2. python-glanceclient: This provides a much more realistic look at the load that nova-compute is introducing to a hypervisor

The download trials were performed with both HTTP and HTTPS over the loopback interface.  The data was written to /dev/null, thus eliminating any overhead of the file system. The CPU load was measured in two different ways.  First I used GNU time 1.7, this gave an overall summary of the resources consumed.  To show the load over time I used top (the exact command was top -b -d 1 -p <pid>).


CPU Load Measured From GNU Time

Client Type Time CPU Load
curl HTTP 9.61s 12.00%
curl HTTPS 35.65s 89.00%
glance HTTP 9.57s 66.00%
glance HTTPS 39.98s 90.00%

CPU Load Over Time From top




The above results show that a substantial amount of processing overhead is introduced by downloading images, especially when the expense of SSL is added.  It also shows that even without SSL, an HTTP download can be costly on a CPU when using python code.  While this is only for a short period of time, in the case of SSL it is for enough time that it should be managed.  Further, it should be noted that the problem is exacerbated when taking into account the effects of many images downloaded at the same time (which is likely to happen as machines like the SM15000 are considered for use with OpenStack).

Posted by: John Bresnahan | March 6, 2013

A Look At Performance When Glance Is Backed By Gluster

In a previous post I described how to configure OpenStack Nova and Glance to be backed by Red Hat Storage (Gluster).  Here I will push on that thought a bit by looking at the performance of Glance when backed by Gluster in a couple of different configurations.

Backing Glance by Gluster has a few advantages

  1. High Availability.  Gluster can be configured with various levels of redundancy and replication. By having Glance store its data in Gluster these features are passed up to Glance.
  2. Glance Server Horizontal Scaling.  Because Gluster is a shared file system many Glance servers can mount it and have access to the same files and namespace.  Therefore many Glance services can sit behind a virtual IP or a load balancer or DNSRR, and thus be able to handle higher client loads.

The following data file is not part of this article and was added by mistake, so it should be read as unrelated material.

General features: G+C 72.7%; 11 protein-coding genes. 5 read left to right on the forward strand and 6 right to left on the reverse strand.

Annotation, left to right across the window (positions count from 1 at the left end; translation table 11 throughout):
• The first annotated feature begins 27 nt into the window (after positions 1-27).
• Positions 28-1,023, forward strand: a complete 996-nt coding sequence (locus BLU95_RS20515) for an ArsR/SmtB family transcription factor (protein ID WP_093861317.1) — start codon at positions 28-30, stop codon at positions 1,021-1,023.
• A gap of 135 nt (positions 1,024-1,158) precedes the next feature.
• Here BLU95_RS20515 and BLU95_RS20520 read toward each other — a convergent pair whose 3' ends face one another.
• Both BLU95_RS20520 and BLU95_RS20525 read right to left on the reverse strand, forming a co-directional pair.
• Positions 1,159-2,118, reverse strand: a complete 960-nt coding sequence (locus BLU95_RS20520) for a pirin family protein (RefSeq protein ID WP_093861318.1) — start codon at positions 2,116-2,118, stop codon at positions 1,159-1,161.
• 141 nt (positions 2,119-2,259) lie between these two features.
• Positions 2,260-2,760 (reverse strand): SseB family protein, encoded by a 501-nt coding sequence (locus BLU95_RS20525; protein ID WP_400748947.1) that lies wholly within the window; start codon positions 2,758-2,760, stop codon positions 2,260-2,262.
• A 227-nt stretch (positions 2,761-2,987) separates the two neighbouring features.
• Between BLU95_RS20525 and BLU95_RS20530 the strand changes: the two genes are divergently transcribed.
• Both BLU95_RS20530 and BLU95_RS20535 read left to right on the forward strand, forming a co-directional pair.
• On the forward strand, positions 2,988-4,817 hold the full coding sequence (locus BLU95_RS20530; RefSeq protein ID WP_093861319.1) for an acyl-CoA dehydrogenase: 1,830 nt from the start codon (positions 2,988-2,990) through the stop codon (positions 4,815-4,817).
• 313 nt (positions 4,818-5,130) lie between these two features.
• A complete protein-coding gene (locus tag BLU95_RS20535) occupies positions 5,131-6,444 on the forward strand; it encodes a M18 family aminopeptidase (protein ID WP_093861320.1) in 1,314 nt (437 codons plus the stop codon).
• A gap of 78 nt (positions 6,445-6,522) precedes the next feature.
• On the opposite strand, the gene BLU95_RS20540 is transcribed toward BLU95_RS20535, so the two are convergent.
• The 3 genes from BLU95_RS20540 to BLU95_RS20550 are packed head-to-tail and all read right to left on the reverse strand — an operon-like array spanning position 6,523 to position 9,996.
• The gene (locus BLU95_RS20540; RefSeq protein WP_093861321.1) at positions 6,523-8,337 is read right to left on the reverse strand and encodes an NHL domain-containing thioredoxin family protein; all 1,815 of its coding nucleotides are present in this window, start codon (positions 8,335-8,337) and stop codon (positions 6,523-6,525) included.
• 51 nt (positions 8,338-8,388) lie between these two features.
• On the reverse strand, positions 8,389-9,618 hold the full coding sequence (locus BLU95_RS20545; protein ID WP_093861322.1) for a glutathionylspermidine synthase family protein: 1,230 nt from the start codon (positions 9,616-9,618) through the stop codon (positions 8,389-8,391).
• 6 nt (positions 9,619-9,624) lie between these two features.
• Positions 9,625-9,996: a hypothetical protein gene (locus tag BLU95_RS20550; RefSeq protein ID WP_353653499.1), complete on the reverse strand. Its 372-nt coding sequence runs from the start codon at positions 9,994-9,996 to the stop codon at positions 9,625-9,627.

3. When configured in conjunction with nova, the overhead of image propagation can be greatly reduced.

However, before jumping to too many conclusions about the miracles of this dynamic duo I decided to look at some of the potential costs.  Specifically I am looking at the performance effects.

I got my hands on 4 beefy machines (64GB of RAM and 64 processors each!).  I configured two of them to be Gluster storage bricks, another to be a Glance server, and the final one to be a Glance client.

Baseline Numbers


The first thing I wanted to do was get an idea of the performance of the local file system and the network in order to establish a high water mark.  I used iperf to measure the TCP network speed between all 4 machines.  After several trials the results were consistently between 940 and 942 megabits per second (this is a common results for untuned gigabit ethernet).

Local Disk

For the local disk I created a 1GB file with the following command:

dd if=/dev/urandom of=1GBtestfile count=1024 bs=1048576

I then measured the time it took to copy that file to another location on that file system.  Due to the fact that most of data stayed in kernel memory buffers the results were quite fast.  To mitigate the effects of caching I also measured the time it took to do the copy followed by a sync.  The average of 10 trials is show below:


Without sync the average is almost 6 gigabits/second.  With the sync it is 818 megabits/second.